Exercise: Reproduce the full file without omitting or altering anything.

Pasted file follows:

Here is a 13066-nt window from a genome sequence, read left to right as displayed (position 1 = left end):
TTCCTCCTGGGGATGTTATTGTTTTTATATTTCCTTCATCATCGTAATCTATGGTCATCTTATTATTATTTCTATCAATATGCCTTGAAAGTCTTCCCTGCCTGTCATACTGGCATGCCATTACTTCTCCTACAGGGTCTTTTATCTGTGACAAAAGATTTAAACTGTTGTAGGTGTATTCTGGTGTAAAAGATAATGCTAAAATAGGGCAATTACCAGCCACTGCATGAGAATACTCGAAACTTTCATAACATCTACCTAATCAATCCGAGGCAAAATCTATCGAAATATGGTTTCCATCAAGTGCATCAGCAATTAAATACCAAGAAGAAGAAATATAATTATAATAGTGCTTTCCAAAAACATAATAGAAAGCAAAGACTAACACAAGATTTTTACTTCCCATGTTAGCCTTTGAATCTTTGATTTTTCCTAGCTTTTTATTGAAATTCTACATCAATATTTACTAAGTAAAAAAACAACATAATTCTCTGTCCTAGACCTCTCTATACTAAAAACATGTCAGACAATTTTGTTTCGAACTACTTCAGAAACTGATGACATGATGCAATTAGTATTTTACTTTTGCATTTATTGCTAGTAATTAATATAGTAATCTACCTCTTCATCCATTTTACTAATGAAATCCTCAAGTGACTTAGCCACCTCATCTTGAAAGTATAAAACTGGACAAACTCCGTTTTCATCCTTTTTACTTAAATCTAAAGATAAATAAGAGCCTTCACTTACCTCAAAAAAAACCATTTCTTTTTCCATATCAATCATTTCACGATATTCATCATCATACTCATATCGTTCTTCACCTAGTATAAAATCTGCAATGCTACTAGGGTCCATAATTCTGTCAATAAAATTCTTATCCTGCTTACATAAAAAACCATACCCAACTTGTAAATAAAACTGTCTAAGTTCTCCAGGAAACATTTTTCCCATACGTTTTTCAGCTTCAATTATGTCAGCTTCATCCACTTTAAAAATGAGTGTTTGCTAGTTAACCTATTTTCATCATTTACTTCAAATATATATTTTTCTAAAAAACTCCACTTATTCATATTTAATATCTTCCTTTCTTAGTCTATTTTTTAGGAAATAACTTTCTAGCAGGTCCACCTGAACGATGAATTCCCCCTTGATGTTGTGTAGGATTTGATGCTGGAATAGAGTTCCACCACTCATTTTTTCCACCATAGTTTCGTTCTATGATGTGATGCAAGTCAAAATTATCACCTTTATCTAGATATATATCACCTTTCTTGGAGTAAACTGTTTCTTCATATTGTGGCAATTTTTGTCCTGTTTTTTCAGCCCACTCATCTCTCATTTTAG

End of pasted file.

Here is a 13066-nt window from a genome sequence, read left to right as displayed (position 1 = left end):
TTCCTCCTGGGGATGTTATTGTTTTTATATTTCCTTCATCATCGTAATCTATGGTCATCTTATTATTATTTCTATCAATATGCCTTGAAAGTCTTCCCTGCCTGTCATACTGGCATGCCATTACTTCTCCTACAGGGTCTTTTATCTGTGACAAAAGATTTAAACTGTTGTAGGTGTATTCTGGTGTAAAAGATAATGCTAAAATAGGGCAATTACCAGCCACTGCATGAGAATACTCGAAACTTTCATAACATCTACCTAATCAATCCGAGGCAAAATCTATCGAAATATGGTTTCCATCAAGTGCATCAGCAATTAAATACCAAGAAGAAGAAATATAATTATAATAGTGCTTTCCAAAAACATAATAGAAAGCAAAGACTAACACAAGATTTTTACTTCCCATGTTAGCCTTTGAATCTTTGATTTTTCCTAGCTTTTTATTGAAATTCTACATCAATATTTACTAAGTAAAAAAACAACATAATTCTCTGTCCTAGACCTCTCTATACTAAAAACATGTCAGACAATTTTGTTTCGAACTACTTCAGAAACTGATGACATGATGCAATTAGTATTTTACTTTTGCATTTATTGCTAGTAATTAATATAGTAATCTACCTCTTCATCCATTTTACTAATGAAATCCTCAAGTGACTTAGCCACCTCATCTTGAAAGTATAAAACTGGACAAACTCCGTTTTCATCCTTTTTACTTAAATCTAAAGATAAATAAGAGCCTTCACTTACCTCAAAAAAAACCATTTCTTTTTCCATATCAATCATTTCACGATATTCATCATCATACTCATATCGTTCTTCACCTAGTATAAAATCTGCAATGCTACTAGGGTCCATAATTCTGTCAATAAAATTCTTATCCTGCTTACATAAAAAACCATACCCAACTTGTAAATAAAACTGTCTAAGTTCTCCAGGAAACATTTTTCCCATACGTTTTTCAGCTTCAATTATGTCAGCTTCATCCACTTTAAAAATGAGTGTTTGCTAGTTAACCTATTTTCATCATTTACTTCAAATATATATTTTTCTAAAAAACTCCACTTATTCATATTTAATATCTTCCTTTCTTAGTCTATTTTTTAGGAAATAACTTTCTAGCAGGTCCACCTGAACGATGAATTCCCCCTTGATGTTGTGTAGGATTTGATGCTGGAATAGAGTTCCACCACTCATTTTTTCCACCATAGTTTCGTTCTATGATGTGATGCAAGTCAAAATTATCACCTTTATCTAGATATATATCACCTTTCTTGGAGTAAACTGTTTCTTCATATTGTGGCAATTTTTGTCCTGTTTTTTCAGCCCACTCATCTCTCATTTTAG